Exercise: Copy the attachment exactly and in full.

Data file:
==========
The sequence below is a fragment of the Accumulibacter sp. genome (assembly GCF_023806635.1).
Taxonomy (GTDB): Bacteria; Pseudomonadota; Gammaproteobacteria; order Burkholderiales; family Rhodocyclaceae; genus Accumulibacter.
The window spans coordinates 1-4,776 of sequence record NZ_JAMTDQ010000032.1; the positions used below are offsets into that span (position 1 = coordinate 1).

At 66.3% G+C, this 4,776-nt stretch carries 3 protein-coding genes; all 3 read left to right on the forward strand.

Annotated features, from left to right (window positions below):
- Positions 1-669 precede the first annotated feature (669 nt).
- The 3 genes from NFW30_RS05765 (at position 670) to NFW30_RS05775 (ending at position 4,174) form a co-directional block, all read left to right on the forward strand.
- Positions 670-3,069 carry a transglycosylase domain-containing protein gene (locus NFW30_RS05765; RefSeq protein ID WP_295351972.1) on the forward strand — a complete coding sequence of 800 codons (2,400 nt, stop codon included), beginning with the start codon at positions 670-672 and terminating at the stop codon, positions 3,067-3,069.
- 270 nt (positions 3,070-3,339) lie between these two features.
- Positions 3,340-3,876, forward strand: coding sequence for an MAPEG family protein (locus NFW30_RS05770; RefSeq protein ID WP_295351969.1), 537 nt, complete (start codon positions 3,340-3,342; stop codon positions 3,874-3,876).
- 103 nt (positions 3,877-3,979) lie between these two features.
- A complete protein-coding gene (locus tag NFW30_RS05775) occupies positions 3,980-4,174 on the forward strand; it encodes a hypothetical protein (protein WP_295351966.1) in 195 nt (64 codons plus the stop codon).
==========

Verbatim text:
The sequence below is a fragment of the Accumulibacter sp. genome (assembly GCF_023806635.1).
Taxonomy (GTDB): Bacteria; Pseudomonadota; Gammaproteobacteria; order Burkholderiales; family Rhodocyclaceae; genus Accumulibacter.
The window spans coordinates 1-4,776 of sequence record NZ_JAMTDQ010000032.1; the positions used below are offsets into that span (position 1 = coordinate 1).

At 66.3% G+C, this 4,776-nt stretch carries 3 protein-coding genes; all 3 read left to right on the forward strand.

Annotated features, from left to right (window positions below):
- Positions 1-669 precede the first annotated feature (669 nt).
- The 3 genes from NFW30_RS05765 (at position 670) to NFW30_RS05775 (ending at position 4,174) form a co-directional block, all read left to right on the forward strand.
- Positions 670-3,069 carry a transglycosylase domain-containing protein gene (locus NFW30_RS05765; RefSeq protein ID WP_295351972.1) on the forward strand — a complete coding sequence of 800 codons (2,400 nt, stop codon included), beginning with the start codon at positions 670-672 and terminating at the stop codon, positions 3,067-3,069.
- 270 nt (positions 3,070-3,339) lie between these two features.
- Positions 3,340-3,876, forward strand: coding sequence for an MAPEG family protein (locus NFW30_RS05770; RefSeq protein ID WP_295351969.1), 537 nt, complete (start codon positions 3,340-3,342; stop codon positions 3,874-3,876).
- 103 nt (positions 3,877-3,979) lie between these two features.
- A complete protein-coding gene (locus tag NFW30_RS05775) occupies positions 3,980-4,174 on the forward strand; it encodes a hypothetical protein (protein WP_295351966.1) in 195 nt (64 codons plus the stop codon).